Our prior work indicates that women with premenstrual dysphoric disorder (PMDD) may be more vulnerable to dysphoric mood states induced by changes in gonadal hormones and their neuroactive metabolites, and not resulting from absolute levels per se. One objective of the proposed research is to determine if a continuous oral contraceptive (OC) regimen that eliminates the pill free interval (PFI) and produces stable, low endogenous hormone levels will prevent the expression of PMDD symptoms. A second objective is to demonstrate that changing hormones trigger affective symptoms in PMDD, and to establish which gonadal hormones and their neuroactive metabolites are associated with symptoms. Eighty one women with prospectively confirmed PMDD will be randomized and complete one of three, 13 week treatment arms: Treatment #1) continuous administration of 20 ug ethinyl estradiol/3mg drospirenone [EE/P];Treatment #2) interrupted EE/P, substituting placebo for EE/DRP during weeks 4, 8, &12;Treatment #3) continuous placebo. The primary outcome measure will be the total PMDD symptom score assessed daily at baseline and throughout the treatments. Secondary measures will include Response Rate, mood and social adjustment scales. Serum levels of estradiol (E2) and P, as well as plasma levels of neuroactive steroids, allopregnanolone, allotetrahydroDOC, pregnanolone and pregnenolone sulfate, all potent modulators of the GABAA receptor will be sampled on cycle days 17, 21, 25, 2, &5 at pretreatment and also during treatment month 3. Primary predictions are: 1) Continuous EE/P (arm #1) will be associated with a significant reduction in PMDD symptoms relative to pretreatment levels, and will be associated with lower symptom levels in months 2 and 3 of treatment relative to both placebo and interrupted EE/P (arms #2 and #3);2) Women treated with interrupted OC (arm #2) will show symptom severity similar to women treated with placebo (arm #3), and will continue to show cyclicity of symptoms though there will be a shift in peak symptoms to the follicular phase, corresponding primarily to the changes in E2 induced during the PFI;3) the increase in E2 during the PFI in women treated with interrupted OC (arm #2) will predict the development and severity of symptoms in that group;and 4) since OCs suppress the synthesis of neurosteroids, the magnitude of the change in neuroactive steroids from days 17 - 25 to days 2- 5 will predict PMDD symptoms in the placebo group, but not in the women treated with OCs (arms #1 and #2). The results of this study are expected to advance our knowledge on the pathophysiology of PMDD and help illuminate a substrate for affective dysregulation in women. Confirmation of the role of hormonal change in precipitating PMDD will suggest therapeutic targets for future research.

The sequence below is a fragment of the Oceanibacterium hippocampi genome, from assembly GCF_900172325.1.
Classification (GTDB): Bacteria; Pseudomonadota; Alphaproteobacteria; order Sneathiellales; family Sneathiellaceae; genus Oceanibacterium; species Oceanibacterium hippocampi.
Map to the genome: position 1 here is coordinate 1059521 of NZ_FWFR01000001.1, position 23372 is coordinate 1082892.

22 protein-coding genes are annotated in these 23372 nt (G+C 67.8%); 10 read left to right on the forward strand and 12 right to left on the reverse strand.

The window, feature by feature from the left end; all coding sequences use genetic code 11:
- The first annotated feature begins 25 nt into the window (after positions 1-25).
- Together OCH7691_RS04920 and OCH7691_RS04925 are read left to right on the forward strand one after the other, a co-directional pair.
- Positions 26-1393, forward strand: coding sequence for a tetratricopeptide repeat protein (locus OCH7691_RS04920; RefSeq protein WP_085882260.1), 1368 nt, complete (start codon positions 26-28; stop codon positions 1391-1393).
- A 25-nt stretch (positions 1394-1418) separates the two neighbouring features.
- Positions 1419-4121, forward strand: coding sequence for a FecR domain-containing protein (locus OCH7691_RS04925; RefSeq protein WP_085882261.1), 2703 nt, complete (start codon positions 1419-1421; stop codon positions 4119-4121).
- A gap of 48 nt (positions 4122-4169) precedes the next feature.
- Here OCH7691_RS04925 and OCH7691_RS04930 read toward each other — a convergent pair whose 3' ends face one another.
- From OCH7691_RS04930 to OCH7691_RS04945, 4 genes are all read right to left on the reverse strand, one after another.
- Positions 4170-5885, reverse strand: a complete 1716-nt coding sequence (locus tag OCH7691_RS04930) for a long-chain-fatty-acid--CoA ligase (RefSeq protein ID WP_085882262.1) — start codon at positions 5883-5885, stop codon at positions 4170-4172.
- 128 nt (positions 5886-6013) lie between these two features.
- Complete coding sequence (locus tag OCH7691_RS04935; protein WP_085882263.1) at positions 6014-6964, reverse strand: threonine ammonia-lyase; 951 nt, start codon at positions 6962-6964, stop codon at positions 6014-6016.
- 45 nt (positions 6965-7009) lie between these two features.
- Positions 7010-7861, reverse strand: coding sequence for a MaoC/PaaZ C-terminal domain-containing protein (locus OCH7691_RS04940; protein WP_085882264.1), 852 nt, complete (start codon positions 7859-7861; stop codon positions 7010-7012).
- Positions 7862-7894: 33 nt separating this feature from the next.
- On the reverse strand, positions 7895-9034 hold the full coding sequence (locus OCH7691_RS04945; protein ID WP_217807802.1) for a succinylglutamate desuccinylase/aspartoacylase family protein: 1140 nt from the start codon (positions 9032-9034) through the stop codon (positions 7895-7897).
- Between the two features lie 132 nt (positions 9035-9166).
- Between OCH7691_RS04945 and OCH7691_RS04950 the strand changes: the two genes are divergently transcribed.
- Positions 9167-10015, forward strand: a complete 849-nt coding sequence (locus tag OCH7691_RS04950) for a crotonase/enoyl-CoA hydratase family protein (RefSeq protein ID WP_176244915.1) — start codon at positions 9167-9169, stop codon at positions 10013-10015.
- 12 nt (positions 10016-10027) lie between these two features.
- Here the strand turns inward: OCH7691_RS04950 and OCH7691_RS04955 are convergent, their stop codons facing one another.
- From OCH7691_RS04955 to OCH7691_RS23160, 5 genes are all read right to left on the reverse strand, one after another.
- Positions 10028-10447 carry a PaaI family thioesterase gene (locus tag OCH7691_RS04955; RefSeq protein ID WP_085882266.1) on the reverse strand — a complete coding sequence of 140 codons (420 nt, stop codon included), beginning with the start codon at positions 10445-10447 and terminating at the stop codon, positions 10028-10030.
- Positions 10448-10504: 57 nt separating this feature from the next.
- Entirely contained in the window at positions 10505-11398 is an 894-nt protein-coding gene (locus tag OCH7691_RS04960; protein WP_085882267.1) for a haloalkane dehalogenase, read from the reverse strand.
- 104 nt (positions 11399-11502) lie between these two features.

National Institute of Health (NIH)
National Institute of Mental Health (NIMH)
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Interventions Committee for Adult Mood and Anxiety Disorders (ITMA)
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Hillefors, MI
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University of North Carolina Chapel Hill
Schools of Medicine
Chapel Hill
United States
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Eisenlohr-Moul, Tory A; Girdler, Susan S; Johnson, Jacqueline L et al. (2017) Treatment of premenstrual dysphoria with continuous versus intermittent dosing of oral contraceptives: Results of a three-arm randomized controlled trial. Depress Anxiety 34:908-917
Eisenlohr-Moul, Tory A; Girdler, Susan S; Schmalenberger, Katja M et al. (2017) Toward the Reliable Diagnosis of DSM-5 Premenstrual Dysphoric Disorder: The Carolina Premenstrual Assessment Scoring System (C-PASS). Am J Psychiatry 174:51-59
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